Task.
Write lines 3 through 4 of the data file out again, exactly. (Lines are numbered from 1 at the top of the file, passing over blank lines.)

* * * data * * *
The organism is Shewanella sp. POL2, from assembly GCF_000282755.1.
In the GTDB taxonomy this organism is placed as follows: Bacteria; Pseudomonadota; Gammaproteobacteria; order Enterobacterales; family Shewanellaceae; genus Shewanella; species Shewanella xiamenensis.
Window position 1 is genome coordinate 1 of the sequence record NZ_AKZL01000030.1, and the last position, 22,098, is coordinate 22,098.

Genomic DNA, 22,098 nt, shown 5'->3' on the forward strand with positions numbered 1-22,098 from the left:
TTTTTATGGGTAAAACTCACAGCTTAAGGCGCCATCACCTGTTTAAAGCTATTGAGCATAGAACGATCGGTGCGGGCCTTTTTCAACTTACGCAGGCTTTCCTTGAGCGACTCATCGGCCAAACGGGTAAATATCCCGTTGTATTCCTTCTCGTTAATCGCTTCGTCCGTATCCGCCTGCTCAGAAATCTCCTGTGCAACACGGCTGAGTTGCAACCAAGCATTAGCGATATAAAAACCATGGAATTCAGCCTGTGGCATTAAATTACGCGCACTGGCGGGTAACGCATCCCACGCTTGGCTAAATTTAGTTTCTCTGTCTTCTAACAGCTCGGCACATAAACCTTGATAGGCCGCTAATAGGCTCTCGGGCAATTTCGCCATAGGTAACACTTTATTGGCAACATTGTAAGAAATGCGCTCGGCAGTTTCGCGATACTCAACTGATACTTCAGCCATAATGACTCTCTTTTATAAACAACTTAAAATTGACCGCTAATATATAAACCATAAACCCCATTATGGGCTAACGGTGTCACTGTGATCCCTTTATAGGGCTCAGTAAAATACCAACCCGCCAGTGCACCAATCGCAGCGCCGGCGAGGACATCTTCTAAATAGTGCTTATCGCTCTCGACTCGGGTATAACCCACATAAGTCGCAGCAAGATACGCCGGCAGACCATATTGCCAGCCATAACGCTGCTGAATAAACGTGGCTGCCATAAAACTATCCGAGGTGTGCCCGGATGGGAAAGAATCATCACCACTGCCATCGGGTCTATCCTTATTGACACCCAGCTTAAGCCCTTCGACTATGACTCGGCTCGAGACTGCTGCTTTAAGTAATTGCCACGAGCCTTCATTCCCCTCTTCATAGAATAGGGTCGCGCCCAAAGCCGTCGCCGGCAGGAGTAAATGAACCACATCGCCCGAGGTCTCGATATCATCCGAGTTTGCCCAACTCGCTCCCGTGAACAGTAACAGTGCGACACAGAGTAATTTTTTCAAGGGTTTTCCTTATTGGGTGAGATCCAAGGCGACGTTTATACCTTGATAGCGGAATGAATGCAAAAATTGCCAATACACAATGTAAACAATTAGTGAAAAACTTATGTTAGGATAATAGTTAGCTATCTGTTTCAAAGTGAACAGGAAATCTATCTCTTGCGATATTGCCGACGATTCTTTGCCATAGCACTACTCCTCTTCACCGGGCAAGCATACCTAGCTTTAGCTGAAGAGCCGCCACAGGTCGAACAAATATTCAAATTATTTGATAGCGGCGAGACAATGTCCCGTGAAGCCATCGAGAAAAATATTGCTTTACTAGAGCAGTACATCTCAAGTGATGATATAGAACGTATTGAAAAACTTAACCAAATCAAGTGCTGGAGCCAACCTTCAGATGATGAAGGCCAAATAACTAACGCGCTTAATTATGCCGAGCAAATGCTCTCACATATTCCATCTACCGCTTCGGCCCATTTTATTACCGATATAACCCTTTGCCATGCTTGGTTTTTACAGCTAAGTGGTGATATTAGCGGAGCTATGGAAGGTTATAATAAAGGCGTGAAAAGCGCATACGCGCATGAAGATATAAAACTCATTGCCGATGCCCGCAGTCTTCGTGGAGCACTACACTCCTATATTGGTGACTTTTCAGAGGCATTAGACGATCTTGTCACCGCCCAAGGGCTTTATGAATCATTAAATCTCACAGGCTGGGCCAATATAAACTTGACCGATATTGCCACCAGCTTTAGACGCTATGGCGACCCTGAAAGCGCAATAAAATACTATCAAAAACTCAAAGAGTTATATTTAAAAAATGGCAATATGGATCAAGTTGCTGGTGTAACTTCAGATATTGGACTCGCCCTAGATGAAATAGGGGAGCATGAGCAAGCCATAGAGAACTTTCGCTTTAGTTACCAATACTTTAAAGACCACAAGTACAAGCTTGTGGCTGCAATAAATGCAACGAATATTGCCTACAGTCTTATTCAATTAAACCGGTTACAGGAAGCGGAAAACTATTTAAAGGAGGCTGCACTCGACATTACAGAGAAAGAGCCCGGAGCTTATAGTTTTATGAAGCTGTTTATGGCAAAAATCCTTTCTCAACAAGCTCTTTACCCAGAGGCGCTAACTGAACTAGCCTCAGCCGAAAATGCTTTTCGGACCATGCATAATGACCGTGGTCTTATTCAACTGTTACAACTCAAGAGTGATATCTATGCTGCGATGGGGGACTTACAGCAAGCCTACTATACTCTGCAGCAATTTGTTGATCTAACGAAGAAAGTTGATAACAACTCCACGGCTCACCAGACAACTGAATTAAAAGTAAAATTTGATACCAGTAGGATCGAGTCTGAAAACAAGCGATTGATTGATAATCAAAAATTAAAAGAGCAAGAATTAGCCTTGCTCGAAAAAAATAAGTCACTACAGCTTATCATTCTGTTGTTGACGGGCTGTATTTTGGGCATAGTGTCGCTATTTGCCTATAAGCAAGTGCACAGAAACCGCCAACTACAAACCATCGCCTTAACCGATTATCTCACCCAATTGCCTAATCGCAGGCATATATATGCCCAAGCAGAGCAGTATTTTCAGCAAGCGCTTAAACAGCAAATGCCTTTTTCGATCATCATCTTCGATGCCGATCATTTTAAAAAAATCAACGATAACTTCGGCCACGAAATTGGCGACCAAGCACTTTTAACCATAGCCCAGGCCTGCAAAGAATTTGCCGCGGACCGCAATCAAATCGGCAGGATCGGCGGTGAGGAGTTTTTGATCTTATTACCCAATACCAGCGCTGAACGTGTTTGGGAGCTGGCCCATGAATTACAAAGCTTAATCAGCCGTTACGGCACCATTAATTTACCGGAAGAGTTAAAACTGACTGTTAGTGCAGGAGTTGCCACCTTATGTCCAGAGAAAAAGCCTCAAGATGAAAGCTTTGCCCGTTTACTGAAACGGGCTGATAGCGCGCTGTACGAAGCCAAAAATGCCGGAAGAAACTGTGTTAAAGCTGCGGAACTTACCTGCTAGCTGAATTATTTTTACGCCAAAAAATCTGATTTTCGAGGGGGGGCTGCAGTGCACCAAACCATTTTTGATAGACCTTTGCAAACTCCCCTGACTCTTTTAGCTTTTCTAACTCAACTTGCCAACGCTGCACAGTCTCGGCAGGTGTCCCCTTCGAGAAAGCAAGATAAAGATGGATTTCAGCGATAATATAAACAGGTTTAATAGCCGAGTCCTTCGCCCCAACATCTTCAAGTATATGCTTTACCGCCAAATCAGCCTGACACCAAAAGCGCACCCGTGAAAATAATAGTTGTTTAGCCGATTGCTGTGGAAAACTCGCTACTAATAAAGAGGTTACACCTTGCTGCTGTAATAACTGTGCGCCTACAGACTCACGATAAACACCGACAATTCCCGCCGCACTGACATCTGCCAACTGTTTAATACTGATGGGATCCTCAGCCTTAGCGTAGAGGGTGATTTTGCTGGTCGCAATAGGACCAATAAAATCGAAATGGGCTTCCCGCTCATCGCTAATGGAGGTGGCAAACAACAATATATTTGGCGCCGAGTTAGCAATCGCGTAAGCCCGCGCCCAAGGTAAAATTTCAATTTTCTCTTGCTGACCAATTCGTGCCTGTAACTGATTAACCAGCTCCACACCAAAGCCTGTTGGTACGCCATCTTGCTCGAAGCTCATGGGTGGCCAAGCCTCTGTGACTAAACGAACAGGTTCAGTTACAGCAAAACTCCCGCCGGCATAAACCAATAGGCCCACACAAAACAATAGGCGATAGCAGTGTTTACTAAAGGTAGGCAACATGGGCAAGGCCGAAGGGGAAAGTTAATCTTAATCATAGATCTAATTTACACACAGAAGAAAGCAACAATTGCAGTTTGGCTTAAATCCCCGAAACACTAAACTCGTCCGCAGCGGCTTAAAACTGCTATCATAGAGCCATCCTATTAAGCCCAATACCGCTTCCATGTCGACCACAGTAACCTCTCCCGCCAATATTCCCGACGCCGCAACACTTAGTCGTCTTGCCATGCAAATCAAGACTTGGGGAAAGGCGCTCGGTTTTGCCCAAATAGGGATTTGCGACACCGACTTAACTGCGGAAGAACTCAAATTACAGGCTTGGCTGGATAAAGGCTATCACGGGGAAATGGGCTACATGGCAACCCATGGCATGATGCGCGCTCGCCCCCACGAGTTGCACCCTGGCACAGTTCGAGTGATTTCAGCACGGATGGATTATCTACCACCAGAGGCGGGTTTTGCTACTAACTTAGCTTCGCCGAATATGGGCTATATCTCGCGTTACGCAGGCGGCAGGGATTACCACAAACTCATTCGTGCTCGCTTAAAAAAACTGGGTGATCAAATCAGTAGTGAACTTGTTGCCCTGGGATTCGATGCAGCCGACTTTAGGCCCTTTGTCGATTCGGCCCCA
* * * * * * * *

Window position 1 is genome coordinate 1 of the sequence record NZ_AKZL01000030.1, and the last position, 22,098, is coordinate 22,098.

Genomic DNA, 22,098 nt, shown 5'->3' on the forward strand with positions numbered 1-22,098 from the left: